The Orioles are in the lead in the “Jeff Samardzija sweepstakes”

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When trade talks or free agent talks start people always act like it’s a race or a contest in which everyone is competing on some open and level field. One team is gaining, one is behind, another is coming up from the outside. Bah, save it for the Belmont Stakes. Real trade and free agent discussions have as much to do with opportunity and timing than anything else. Most big moves come together rather swiftly. It’s less horse racing and more UFC, in which one solid punch can knock the other guys out.

Which leads us to Jeff Samardzija, who is no doubt the biggest name on the trading block this season. Teams always want pitching, even in this pitcher-friendly era, and Samardzija is a surer bet than a lot of guys to put in some good service time as a rent-an-ace. To that end, Bruce Levine of CBSChicago.com reports that the Orioles “appear to be the leading team of interest in the Jeff Samardzija sweepstakes.”

Which makes sense, as the O’s could use big league ready pitching and happen to have a handful of pitching prospects the Cubs might like, such as Dylan Bundy, Kevin Gausman, Hunter Harvey and Eduardo Rodriguez.

So a trade could happen. But when it happens, it won’t feature a mad dash from the quarter pole to the finish. It’ll just happen.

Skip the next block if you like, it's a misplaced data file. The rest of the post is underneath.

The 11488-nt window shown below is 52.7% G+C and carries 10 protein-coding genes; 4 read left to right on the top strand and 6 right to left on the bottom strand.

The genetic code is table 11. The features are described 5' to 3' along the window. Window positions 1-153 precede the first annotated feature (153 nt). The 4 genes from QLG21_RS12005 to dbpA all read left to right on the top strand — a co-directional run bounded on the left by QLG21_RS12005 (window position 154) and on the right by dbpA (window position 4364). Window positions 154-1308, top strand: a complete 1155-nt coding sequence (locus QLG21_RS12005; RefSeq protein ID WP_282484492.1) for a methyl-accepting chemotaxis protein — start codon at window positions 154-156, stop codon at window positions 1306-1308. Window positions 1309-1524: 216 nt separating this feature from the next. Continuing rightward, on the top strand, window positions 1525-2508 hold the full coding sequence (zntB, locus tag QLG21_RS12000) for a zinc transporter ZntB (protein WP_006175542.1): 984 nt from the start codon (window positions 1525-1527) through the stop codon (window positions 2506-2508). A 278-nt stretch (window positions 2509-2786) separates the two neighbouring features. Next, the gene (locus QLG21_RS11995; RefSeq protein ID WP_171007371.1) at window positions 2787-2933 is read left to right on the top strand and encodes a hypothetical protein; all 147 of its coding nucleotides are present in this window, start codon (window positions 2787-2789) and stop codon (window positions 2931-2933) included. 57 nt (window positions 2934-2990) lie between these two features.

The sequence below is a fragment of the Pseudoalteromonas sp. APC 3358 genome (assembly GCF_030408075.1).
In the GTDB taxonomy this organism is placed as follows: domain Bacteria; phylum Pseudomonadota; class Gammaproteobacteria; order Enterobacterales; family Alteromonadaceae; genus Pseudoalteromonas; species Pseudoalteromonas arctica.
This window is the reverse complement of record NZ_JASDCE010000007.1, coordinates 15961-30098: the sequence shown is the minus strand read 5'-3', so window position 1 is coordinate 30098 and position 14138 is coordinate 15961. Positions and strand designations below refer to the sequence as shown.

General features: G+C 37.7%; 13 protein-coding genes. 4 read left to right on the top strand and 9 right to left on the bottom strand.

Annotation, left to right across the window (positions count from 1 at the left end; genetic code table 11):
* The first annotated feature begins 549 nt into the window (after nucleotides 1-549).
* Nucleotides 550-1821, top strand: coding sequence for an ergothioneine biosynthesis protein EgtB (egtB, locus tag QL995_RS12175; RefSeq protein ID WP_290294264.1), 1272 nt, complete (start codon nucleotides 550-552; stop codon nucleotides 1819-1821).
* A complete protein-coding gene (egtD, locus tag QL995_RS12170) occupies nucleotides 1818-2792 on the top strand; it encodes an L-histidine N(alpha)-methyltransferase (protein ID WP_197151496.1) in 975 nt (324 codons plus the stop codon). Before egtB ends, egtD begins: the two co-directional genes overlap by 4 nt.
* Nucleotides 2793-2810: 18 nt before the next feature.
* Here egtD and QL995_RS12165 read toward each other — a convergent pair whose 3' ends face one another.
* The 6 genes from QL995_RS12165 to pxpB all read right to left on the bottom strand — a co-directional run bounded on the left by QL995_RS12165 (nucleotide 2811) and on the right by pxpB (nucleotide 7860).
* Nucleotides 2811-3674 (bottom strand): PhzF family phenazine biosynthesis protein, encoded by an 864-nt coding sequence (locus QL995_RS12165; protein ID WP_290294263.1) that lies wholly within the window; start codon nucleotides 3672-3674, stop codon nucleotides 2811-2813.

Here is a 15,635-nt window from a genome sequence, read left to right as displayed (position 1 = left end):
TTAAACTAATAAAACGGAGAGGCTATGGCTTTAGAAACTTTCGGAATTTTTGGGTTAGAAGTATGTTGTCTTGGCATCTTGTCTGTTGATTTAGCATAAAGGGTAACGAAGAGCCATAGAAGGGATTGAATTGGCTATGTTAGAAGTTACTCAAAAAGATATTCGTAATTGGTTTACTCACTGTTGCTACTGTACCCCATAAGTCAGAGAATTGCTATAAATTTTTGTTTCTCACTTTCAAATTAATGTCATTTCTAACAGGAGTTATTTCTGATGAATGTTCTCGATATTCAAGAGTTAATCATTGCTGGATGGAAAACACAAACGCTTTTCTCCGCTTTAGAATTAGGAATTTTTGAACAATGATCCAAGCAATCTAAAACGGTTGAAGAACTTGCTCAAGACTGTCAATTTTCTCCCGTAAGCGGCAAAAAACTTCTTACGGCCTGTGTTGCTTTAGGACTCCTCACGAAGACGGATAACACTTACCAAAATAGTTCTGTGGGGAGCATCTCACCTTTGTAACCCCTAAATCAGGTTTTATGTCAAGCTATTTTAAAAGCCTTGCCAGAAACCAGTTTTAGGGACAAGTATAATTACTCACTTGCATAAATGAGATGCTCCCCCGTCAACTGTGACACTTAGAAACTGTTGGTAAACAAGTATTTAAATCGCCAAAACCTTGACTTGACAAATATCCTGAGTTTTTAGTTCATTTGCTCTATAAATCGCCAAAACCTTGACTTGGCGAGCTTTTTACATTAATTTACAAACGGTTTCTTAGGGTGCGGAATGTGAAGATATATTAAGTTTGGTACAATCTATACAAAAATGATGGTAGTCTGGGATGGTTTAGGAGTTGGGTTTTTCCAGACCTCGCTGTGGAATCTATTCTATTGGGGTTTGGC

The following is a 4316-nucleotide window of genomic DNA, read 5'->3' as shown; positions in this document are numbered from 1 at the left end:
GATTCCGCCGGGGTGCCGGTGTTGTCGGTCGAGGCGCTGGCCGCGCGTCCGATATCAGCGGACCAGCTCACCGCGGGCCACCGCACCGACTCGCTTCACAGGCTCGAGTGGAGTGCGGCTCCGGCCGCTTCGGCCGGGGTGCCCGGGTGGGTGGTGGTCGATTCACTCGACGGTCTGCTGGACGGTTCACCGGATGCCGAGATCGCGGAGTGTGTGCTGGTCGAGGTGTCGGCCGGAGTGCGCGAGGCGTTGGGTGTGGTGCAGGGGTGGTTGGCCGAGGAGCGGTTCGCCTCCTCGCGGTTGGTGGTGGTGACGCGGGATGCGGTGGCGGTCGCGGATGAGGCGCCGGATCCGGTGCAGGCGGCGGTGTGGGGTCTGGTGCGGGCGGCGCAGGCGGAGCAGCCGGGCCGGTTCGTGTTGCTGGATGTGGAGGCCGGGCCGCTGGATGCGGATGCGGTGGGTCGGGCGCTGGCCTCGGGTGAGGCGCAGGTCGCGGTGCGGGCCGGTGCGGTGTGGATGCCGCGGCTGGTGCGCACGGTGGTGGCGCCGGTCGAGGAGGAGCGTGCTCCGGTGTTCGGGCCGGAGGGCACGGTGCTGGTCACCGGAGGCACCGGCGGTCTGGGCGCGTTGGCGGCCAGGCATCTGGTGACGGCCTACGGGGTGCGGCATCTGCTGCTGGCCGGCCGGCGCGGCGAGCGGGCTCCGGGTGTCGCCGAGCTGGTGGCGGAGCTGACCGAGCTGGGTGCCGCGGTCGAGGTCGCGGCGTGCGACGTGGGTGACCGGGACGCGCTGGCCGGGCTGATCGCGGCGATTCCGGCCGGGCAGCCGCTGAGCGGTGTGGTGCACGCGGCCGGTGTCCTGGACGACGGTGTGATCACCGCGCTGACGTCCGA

Video: Troy Tulowitzki plays along with a photographer who thought he was a pitcher

Tom Szczerbowski/Getty Images
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Thursday marked photo day for the Blue Jays. There are always some oddities, usually when the players create fun for themselves. This time, the fun happened when a photographer mistook shortstop Troy Tulowitzki for a pitcher. Tulowitzki rolled with it and followed the photographer’s instructions to pose like a pitcher.

Hazel Mae has the hilarious video:

Hitters, of course, typically pose with a bat over their shoulder. Pitchers typically have their hand in their glove, sometimes leaning forward as if receiving the signs from their catcher.

Tulowitzki has exclusively played shortstop during his 12-year career in the majors, but perhaps one day he’ll step on the mound and be able to call himself a pitcher.